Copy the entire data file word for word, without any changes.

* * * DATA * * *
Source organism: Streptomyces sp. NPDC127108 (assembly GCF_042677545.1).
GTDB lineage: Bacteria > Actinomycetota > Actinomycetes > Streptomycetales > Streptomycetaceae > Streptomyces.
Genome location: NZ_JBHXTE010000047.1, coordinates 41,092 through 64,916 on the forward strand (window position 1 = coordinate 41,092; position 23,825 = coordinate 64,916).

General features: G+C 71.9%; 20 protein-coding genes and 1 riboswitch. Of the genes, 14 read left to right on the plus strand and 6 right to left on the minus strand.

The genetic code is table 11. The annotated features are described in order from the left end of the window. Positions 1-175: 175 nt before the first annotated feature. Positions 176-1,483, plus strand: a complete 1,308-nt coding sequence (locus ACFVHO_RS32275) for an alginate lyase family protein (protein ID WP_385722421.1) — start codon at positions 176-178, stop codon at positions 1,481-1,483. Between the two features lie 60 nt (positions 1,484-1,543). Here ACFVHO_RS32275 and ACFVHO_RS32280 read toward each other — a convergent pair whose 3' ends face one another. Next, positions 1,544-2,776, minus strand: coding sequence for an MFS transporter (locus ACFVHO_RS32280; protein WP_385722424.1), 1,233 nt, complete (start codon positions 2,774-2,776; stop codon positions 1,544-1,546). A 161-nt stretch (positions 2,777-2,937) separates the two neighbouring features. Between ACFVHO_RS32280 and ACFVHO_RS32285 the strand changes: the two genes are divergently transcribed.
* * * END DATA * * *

Source organism: Streptomyces sp. NPDC127108 (assembly GCF_042677545.1).
GTDB lineage: Bacteria > Actinomycetota > Actinomycetes > Streptomycetales > Streptomycetaceae > Streptomyces.
Genome location: NZ_JBHXTE010000047.1, coordinates 41,092 through 64,916 on the forward strand (window position 1 = coordinate 41,092; position 23,825 = coordinate 64,916).

General features: G+C 71.9%; 20 protein-coding genes and 1 riboswitch. Of the genes, 14 read left to right on the plus strand and 6 right to left on the minus strand.

The genetic code is table 11. The annotated features are described in order from the left end of the window. Positions 1-175: 175 nt before the first annotated feature. Positions 176-1,483, plus strand: a complete 1,308-nt coding sequence (locus ACFVHO_RS32275) for an alginate lyase family protein (protein ID WP_385722421.1) — start codon at positions 176-178, stop codon at positions 1,481-1,483. Between the two features lie 60 nt (positions 1,484-1,543). Here ACFVHO_RS32275 and ACFVHO_RS32280 read toward each other — a convergent pair whose 3' ends face one another. Next, positions 1,544-2,776, minus strand: coding sequence for an MFS transporter (locus ACFVHO_RS32280; protein WP_385722424.1), 1,233 nt, complete (start codon positions 2,774-2,776; stop codon positions 1,544-1,546). A 161-nt stretch (positions 2,777-2,937) separates the two neighbouring features. Between ACFVHO_RS32280 and ACFVHO_RS32285 the strand changes: the two genes are divergently transcribed.